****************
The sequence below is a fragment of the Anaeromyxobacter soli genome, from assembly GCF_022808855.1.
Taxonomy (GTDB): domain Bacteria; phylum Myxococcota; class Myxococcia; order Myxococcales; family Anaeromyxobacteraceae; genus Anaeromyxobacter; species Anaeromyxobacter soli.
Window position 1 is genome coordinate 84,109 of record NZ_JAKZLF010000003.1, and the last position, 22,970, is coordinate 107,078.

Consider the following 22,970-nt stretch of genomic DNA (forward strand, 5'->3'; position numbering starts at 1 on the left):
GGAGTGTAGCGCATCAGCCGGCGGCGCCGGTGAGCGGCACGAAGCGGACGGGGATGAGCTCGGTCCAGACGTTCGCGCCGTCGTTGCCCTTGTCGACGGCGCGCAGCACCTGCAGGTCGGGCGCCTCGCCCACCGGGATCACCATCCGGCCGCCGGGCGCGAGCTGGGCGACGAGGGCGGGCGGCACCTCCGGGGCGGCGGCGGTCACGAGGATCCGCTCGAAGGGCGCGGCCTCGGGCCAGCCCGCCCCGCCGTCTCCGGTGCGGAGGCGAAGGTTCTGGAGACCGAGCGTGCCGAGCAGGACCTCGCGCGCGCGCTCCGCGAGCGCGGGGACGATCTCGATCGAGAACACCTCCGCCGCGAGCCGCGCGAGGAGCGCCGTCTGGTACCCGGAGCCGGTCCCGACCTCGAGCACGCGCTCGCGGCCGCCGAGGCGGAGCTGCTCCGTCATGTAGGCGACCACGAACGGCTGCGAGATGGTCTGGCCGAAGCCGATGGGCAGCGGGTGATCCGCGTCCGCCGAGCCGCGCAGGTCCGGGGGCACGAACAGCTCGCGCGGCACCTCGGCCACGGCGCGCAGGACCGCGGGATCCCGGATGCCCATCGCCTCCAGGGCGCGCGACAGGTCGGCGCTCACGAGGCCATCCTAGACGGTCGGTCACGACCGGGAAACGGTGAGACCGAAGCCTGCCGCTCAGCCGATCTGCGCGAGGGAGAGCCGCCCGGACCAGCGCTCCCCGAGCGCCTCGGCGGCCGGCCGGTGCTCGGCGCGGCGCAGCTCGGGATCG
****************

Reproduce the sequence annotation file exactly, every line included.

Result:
The sequence below is a fragment of the Anaeromyxobacter soli genome, from assembly GCF_022808855.1.
Taxonomy (GTDB): domain Bacteria; phylum Myxococcota; class Myxococcia; order Myxococcales; family Anaeromyxobacteraceae; genus Anaeromyxobacter; species Anaeromyxobacter soli.
Window position 1 is genome coordinate 84,109 of record NZ_JAKZLF010000003.1, and the last position, 22,970, is coordinate 107,078.

Consider the following 22,970-nt stretch of genomic DNA (forward strand, 5'->3'; position numbering starts at 1 on the left):
GGAGTGTAGCGCATCAGCCGGCGGCGCCGGTGAGCGGCACGAAGCGGACGGGGATGAGCTCGGTCCAGACGTTCGCGCCGTCGTTGCCCTTGTCGACGGCGCGCAGCACCTGCAGGTCGGGCGCCTCGCCCACCGGGATCACCATCCGGCCGCCGGGCGCGAGCTGGGCGACGAGGGCGGGCGGCACCTCCGGGGCGGCGGCGGTCACGAGGATCCGCTCGAAGGGCGCGGCCTCGGGCCAGCCCGCCCCGCCGTCTCCGGTGCGGAGGCGAAGGTTCTGGAGACCGAGCGTGCCGAGCAGGACCTCGCGCGCGCGCTCCGCGAGCGCGGGGACGATCTCGATCGAGAACACCTCCGCCGCGAGCCGCGCGAGGAGCGCCGTCTGGTACCCGGAGCCGGTCCCGACCTCGAGCACGCGCTCGCGGCCGCCGAGGCGGAGCTGCTCCGTCATGTAGGCGACCACGAACGGCTGCGAGATGGTCTGGCCGAAGCCGATGGGCAGCGGGTGATCCGCGTCCGCCGAGCCGCGCAGGTCCGGGGGCACGAACAGCTCGCGCGGCACCTCGGCCACGGCGCGCAGGACCGCGGGATCCCGGATGCCCATCGCCTCCAGGGCGCGCGACAGGTCGGCGCTCACGAGGCCATCCTAGACGGTCGGTCACGACCGGGAAACGGTGAGACCGAAGCCTGCCGCTCAGCCGATCTGCGCGAGGGAGAGCCGCCCGGACCAGCGCTCCCCGAGCGCCTCGGCGGCCGGCCGGTGCTCGGCGCGGCGCAGCTCGGGATCG